Reflecting on Windsor’s Arts & Culture with Nadja Pelkey

Nadja Pelkey, Growing Creative Careers: Windsor & Region curriculum consultant and facilitator

The arts are foundational, it’s how we understand ourselves, and more broadly how we make sense of things. The arts have the capacity to question, examine, articulate, and challenge ideas.

Nadja Pelkey

Our Growing Creative Careers: Windsor & Region project will begin its first cohort sessions at the end of April. It is the first time that Work in Culture is developing and delivering training specifically for Windsor area artists, creatives, and cultural workers.

We are delighted to bring on Windsor-based artist, educator and cultural worker, Nadja Pelkey, to help us build and facilitate this intensive program for the next two years. Nadja has an acute understanding and appreciation of the creative community in Windsor.

Here’s what she had to say about Windsor’s resiliency during the pandemic and how she hopes to contribute to the arts and culture sector in the region.

You were recently hired as the Curriculum Consultant and Facilitator for Work in Culture’s OTF GROW grant project, Growing Creative Careers: Windsor & Region, what excites you about this project? 

I have worked extensively in creative education through a number of channels from museum education to delivering workshops in the community and teaching and working at the university and in all those instances my approach and my goals are to support people in developing what it is that they need — whether that be skill-based, resource-based, or otherwise.  This program has the capacity to assist individuals and organizations with reflecting on and realizing goals that will strengthen our creative community.  Working with WIC and the community partners will not only support participants while engaged in the program but also build on the collaborative infrastructure in this region and point to resources in the community that can offer continued support.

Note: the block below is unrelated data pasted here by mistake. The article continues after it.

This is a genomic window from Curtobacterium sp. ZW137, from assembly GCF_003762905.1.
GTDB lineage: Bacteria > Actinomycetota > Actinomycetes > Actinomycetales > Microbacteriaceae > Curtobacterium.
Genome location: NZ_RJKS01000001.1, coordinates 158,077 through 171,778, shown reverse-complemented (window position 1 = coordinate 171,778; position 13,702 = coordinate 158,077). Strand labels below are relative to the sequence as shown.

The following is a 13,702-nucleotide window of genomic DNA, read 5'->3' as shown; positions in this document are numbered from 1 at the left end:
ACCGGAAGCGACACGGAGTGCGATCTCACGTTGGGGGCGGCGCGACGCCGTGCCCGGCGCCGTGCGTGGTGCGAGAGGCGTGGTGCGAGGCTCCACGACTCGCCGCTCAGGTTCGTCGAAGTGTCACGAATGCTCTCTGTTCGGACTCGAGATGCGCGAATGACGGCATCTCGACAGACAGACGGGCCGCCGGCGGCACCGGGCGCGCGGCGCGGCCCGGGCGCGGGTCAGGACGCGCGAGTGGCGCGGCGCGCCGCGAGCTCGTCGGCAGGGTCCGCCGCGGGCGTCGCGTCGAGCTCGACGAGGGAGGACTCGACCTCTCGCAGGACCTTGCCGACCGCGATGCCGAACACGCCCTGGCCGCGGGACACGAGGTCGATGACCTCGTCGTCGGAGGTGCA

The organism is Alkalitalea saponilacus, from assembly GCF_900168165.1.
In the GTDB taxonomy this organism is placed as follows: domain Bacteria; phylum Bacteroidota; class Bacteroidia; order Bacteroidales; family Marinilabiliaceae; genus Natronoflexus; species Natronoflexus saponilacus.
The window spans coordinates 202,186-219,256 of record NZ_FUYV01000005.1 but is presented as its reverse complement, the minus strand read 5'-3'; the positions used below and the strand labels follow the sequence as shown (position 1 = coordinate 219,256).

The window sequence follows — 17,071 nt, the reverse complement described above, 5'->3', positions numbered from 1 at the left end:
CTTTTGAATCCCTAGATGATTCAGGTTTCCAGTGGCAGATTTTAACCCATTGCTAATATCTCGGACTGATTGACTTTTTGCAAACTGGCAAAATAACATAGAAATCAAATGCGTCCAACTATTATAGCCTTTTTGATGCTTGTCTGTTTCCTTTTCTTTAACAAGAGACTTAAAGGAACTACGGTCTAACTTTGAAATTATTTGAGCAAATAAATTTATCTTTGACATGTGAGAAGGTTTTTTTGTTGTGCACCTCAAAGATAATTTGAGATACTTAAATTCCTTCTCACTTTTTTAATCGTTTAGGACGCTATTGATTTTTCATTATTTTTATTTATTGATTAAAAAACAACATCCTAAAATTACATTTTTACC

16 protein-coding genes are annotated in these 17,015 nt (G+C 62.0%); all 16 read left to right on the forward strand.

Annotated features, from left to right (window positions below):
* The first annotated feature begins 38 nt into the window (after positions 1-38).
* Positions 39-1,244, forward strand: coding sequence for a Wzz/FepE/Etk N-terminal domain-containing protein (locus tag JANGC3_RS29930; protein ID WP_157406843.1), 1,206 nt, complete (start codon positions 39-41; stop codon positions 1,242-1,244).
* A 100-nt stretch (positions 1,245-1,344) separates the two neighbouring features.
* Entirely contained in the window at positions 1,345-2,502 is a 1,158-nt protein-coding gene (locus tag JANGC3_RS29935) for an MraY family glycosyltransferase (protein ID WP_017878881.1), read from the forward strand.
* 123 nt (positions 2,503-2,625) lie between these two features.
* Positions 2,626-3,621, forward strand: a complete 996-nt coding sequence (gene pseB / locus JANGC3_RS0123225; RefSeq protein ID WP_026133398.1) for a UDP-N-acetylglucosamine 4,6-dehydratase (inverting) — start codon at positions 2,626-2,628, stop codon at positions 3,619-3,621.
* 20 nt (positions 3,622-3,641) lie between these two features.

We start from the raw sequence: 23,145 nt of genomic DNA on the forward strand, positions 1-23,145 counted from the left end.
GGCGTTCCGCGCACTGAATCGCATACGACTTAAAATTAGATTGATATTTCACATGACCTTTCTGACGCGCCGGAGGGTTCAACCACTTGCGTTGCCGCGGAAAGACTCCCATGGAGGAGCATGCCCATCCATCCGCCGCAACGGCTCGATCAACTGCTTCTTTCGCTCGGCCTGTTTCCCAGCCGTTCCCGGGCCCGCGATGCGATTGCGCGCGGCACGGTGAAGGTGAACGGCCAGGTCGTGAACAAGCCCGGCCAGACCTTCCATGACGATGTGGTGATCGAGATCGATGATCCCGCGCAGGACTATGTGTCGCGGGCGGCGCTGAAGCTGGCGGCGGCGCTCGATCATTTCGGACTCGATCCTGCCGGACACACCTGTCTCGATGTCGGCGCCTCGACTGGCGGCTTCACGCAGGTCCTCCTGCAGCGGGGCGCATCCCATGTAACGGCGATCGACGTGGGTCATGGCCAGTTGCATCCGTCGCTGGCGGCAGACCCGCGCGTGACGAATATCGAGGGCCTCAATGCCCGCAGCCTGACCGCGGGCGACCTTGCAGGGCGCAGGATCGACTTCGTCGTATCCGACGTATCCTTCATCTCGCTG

A strong, healthy and supported creative community is vital for the overall health of communities and engaging in that kind of support is exciting to me. This program will span a few years and be able to positively impact different facets of practice for both individuals and organizations.  It’s also really exciting to work with partners to identify areas that need support and then be able to craft programs that attend to the needs of the community. We started with a survey, and from the responses we now have a sense of where our creative communities are at, and what they need to be able to help them go further.  

If you could go back in time, to when you started out in your artistic career, what advice would you give yourself? 

I would tell myself that what’s truly important is a continued engagement, and that everyone’s path and timeline is different.

What positive changes do you see happening in the Windsor area for arts and cultural workers? Can you provide some examples? 

This past year has been difficult, and there have been so many challenges for organizations and individuals. It’s also been a time to reflect and consider what is and isn’t serving us and our community. 

The arts are foundational, it’s how we understand ourselves, and more broadly how we make sense of things. The arts have the capacity to question, examine, articulate, and challenge ideas.  

Some of our organizations have been able to provide programming that is timely and vital. For example…

  • Media City’s Oona Mosna worked with curator Greg de Cuir Jr to present Radical Acts of Care, which included Cauleen Smith’s Covid Manifesto. 
  • One of the City’s bars, Phog Lounge, pivoted to travelling outdoor shows to support musicians left without performance opportunities. In partnership with a local brewery, they created “The Gravy Train” where people can book a musician for a personal outdoor concert while having beer with a meal. 
  • Our Artist-Run Centre Artcite and the Art Gallery of Windsor have provided rich online programming and opportunities for artists to share their work and processes with the community. 
  • The Arts Council Windsor & Region has provided COVID specific resources for artists and creatives on their website and worked in partnership with emerging filmmaker, Nola Cooks, to provide a collection of resources for BIPOC filmmakers that are available online.
  • Julie Tucker, formerly of the Arts Council Windsor and Region partnered with Kathryn Pasquach, Aboriginal Outreach and Retention Coordinator at the Turtle Island Aboriginal Education Centre at the University of Windsor, as well as Indigenous Student Services at St Clair College, and VUCAVU for We Are Not a Phase: Indigenous Screenings + Talks which was a series of four screenings accessible online. The films covered issues and ideas around community, pride, resilience, memory, and our responsibility to the past and future generations. 

While a lot of things have had to be paused or cancelled an incredible amount of work has been done in this region to not only deliver programming that was planned but also to respond directly to what’s happening in the region.  

For details about Growing Creative Careers: Windsor & Region: